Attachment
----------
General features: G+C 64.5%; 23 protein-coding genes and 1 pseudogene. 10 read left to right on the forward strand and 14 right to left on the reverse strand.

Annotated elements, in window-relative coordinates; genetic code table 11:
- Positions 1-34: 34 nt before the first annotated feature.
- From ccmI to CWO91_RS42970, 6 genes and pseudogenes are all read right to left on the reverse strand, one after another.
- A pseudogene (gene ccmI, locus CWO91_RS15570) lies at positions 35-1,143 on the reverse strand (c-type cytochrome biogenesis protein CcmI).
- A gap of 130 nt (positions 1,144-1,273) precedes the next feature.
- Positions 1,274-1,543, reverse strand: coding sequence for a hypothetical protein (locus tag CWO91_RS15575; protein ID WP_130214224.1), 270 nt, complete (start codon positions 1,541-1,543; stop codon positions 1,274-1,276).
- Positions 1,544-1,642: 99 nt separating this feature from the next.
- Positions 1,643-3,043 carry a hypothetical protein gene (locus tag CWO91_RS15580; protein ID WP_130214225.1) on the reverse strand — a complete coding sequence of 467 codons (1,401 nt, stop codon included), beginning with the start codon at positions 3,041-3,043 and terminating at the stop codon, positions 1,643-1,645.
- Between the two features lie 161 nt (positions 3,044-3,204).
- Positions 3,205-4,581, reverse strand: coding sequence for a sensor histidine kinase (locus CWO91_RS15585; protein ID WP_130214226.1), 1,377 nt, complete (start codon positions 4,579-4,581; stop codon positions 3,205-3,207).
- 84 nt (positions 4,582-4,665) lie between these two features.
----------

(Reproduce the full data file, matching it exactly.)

General features: G+C 64.5%; 23 protein-coding genes and 1 pseudogene. 10 read left to right on the forward strand and 14 right to left on the reverse strand.

Annotated elements, in window-relative coordinates; genetic code table 11:
- Positions 1-34: 34 nt before the first annotated feature.
- From ccmI to CWO91_RS42970, 6 genes and pseudogenes are all read right to left on the reverse strand, one after another.
- A pseudogene (gene ccmI, locus CWO91_RS15570) lies at positions 35-1,143 on the reverse strand (c-type cytochrome biogenesis protein CcmI).
- A gap of 130 nt (positions 1,144-1,273) precedes the next feature.
- Positions 1,274-1,543, reverse strand: coding sequence for a hypothetical protein (locus tag CWO91_RS15575; protein ID WP_130214224.1), 270 nt, complete (start codon positions 1,541-1,543; stop codon positions 1,274-1,276).
- Positions 1,544-1,642: 99 nt separating this feature from the next.
- Positions 1,643-3,043 carry a hypothetical protein gene (locus tag CWO91_RS15580; protein ID WP_130214225.1) on the reverse strand — a complete coding sequence of 467 codons (1,401 nt, stop codon included), beginning with the start codon at positions 3,041-3,043 and terminating at the stop codon, positions 1,643-1,645.
- Between the two features lie 161 nt (positions 3,044-3,204).
- Positions 3,205-4,581, reverse strand: coding sequence for a sensor histidine kinase (locus CWO91_RS15585; protein ID WP_130214226.1), 1,377 nt, complete (start codon positions 4,579-4,581; stop codon positions 3,205-3,207).
- 84 nt (positions 4,582-4,665) lie between these two features.